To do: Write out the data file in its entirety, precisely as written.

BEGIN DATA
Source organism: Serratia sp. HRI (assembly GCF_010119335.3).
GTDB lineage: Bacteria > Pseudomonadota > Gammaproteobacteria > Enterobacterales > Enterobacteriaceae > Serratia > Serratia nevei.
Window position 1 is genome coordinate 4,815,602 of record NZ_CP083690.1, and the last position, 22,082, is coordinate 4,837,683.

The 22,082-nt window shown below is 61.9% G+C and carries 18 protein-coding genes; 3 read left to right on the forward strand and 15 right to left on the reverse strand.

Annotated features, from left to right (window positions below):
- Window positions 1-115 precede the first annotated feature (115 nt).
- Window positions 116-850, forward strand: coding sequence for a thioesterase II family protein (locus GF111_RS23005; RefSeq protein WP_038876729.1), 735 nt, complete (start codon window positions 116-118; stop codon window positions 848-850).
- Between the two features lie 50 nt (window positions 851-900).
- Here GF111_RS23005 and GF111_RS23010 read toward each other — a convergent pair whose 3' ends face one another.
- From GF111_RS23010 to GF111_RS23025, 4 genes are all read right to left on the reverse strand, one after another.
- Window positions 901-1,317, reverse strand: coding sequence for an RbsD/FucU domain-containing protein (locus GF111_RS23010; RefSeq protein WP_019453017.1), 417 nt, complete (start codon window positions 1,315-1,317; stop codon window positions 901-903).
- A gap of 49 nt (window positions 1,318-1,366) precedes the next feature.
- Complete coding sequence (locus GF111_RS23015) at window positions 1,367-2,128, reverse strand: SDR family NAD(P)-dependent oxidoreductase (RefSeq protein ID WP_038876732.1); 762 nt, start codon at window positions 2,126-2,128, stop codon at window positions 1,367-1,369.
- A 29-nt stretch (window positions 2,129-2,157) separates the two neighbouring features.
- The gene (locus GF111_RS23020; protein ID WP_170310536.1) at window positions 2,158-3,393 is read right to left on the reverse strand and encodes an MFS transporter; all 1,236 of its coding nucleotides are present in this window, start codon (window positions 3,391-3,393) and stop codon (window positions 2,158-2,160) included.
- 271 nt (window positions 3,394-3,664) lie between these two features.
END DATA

Source organism: Serratia sp. HRI (assembly GCF_010119335.3).
GTDB lineage: Bacteria > Pseudomonadota > Gammaproteobacteria > Enterobacterales > Enterobacteriaceae > Serratia > Serratia nevei.
Window position 1 is genome coordinate 4,815,602 of record NZ_CP083690.1, and the last position, 22,082, is coordinate 4,837,683.

The 22,082-nt window shown below is 61.9% G+C and carries 18 protein-coding genes; 3 read left to right on the forward strand and 15 right to left on the reverse strand.

Annotated features, from left to right (window positions below):
- Window positions 1-115 precede the first annotated feature (115 nt).
- Window positions 116-850, forward strand: coding sequence for a thioesterase II family protein (locus GF111_RS23005; RefSeq protein WP_038876729.1), 735 nt, complete (start codon window positions 116-118; stop codon window positions 848-850).
- Between the two features lie 50 nt (window positions 851-900).
- Here GF111_RS23005 and GF111_RS23010 read toward each other — a convergent pair whose 3' ends face one another.
- From GF111_RS23010 to GF111_RS23025, 4 genes are all read right to left on the reverse strand, one after another.
- Window positions 901-1,317, reverse strand: coding sequence for an RbsD/FucU domain-containing protein (locus GF111_RS23010; RefSeq protein WP_019453017.1), 417 nt, complete (start codon window positions 1,315-1,317; stop codon window positions 901-903).
- A gap of 49 nt (window positions 1,318-1,366) precedes the next feature.
- Complete coding sequence (locus GF111_RS23015) at window positions 1,367-2,128, reverse strand: SDR family NAD(P)-dependent oxidoreductase (RefSeq protein ID WP_038876732.1); 762 nt, start codon at window positions 2,126-2,128, stop codon at window positions 1,367-1,369.
- A 29-nt stretch (window positions 2,129-2,157) separates the two neighbouring features.
- The gene (locus GF111_RS23020; protein ID WP_170310536.1) at window positions 2,158-3,393 is read right to left on the reverse strand and encodes an MFS transporter; all 1,236 of its coding nucleotides are present in this window, start codon (window positions 3,391-3,393) and stop codon (window positions 2,158-2,160) included.
- 271 nt (window positions 3,394-3,664) lie between these two features.